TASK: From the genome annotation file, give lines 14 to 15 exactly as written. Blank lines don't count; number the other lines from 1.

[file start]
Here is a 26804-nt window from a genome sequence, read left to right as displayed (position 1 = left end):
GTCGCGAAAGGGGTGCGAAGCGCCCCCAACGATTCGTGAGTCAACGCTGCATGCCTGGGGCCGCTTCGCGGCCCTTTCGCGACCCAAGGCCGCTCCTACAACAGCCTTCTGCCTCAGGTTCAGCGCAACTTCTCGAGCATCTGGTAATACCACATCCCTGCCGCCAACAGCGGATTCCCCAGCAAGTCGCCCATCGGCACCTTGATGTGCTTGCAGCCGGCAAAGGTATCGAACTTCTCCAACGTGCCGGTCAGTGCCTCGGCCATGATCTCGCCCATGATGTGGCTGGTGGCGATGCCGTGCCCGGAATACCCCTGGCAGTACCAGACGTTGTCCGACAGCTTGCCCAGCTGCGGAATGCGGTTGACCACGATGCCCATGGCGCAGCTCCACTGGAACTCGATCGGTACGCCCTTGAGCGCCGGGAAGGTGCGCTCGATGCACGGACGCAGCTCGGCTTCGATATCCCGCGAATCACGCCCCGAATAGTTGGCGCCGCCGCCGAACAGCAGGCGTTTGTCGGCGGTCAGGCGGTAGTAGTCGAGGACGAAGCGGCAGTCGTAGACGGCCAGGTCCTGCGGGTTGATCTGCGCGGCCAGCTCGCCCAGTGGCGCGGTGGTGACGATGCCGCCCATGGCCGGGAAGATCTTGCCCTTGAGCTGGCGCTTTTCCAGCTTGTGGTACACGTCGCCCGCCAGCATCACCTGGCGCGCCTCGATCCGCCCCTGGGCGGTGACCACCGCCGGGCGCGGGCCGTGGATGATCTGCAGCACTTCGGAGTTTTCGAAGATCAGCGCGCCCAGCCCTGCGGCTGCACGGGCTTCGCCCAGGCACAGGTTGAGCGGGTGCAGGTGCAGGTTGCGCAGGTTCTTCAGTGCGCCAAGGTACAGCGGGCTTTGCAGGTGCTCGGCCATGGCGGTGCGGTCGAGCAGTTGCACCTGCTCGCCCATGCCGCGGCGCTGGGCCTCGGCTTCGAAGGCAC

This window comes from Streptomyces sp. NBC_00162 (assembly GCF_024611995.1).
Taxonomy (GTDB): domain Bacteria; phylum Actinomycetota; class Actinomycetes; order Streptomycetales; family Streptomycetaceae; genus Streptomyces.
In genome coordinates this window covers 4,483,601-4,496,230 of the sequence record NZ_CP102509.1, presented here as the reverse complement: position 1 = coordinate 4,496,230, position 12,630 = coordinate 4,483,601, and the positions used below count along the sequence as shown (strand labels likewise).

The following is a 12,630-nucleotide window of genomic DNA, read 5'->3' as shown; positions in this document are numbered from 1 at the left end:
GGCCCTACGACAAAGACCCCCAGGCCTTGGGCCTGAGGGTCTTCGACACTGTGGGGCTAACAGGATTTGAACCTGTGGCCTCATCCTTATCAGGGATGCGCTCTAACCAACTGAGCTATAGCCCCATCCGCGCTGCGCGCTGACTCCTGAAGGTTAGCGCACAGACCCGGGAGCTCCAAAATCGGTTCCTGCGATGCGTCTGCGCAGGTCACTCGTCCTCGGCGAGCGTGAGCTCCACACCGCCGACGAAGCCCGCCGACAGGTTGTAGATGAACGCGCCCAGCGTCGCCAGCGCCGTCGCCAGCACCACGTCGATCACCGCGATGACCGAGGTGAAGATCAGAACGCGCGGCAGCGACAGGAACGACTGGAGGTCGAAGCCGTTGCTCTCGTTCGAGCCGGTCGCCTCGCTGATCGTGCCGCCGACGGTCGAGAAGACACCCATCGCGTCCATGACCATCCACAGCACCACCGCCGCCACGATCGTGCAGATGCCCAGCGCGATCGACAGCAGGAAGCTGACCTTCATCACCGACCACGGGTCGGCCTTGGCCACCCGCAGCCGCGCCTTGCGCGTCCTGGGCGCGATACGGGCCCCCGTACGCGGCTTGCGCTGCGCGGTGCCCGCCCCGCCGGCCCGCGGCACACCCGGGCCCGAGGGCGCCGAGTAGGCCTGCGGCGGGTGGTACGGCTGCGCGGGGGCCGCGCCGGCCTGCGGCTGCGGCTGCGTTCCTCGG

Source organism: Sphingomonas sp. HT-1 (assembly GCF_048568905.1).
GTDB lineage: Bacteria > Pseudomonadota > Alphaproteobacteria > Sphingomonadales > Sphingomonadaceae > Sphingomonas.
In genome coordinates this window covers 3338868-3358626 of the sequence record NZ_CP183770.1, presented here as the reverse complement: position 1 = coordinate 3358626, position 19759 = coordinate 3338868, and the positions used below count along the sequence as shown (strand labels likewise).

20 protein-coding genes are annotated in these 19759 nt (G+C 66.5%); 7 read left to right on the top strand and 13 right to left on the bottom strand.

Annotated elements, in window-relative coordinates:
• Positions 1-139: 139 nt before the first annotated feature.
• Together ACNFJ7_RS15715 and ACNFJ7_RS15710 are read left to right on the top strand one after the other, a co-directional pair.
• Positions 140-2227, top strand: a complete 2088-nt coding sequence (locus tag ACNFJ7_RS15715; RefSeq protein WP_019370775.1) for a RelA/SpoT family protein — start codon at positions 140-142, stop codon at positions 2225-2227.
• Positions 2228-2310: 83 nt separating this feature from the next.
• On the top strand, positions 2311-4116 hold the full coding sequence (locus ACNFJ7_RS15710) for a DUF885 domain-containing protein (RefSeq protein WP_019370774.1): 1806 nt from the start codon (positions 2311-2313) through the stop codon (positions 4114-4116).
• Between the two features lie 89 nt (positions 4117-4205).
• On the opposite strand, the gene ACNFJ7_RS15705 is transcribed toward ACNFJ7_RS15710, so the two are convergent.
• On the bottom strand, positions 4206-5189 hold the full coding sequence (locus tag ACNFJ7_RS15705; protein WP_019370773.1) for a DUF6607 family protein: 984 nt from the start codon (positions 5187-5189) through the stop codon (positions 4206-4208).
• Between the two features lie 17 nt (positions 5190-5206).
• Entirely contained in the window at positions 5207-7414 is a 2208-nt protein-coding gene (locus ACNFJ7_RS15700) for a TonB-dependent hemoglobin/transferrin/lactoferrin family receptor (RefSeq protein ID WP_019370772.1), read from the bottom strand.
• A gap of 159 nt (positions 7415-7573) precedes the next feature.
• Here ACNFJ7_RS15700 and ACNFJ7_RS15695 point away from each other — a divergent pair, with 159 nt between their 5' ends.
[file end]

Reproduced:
• Together ACNFJ7_RS15715 and ACNFJ7_RS15710 are read left to right on the top strand one after the other, a co-directional pair.
• Positions 140-2227, top strand: a complete 2088-nt coding sequence (locus tag ACNFJ7_RS15715; RefSeq protein WP_019370775.1) for a RelA/SpoT family protein — start codon at positions 140-142, stop codon at positions 2225-2227.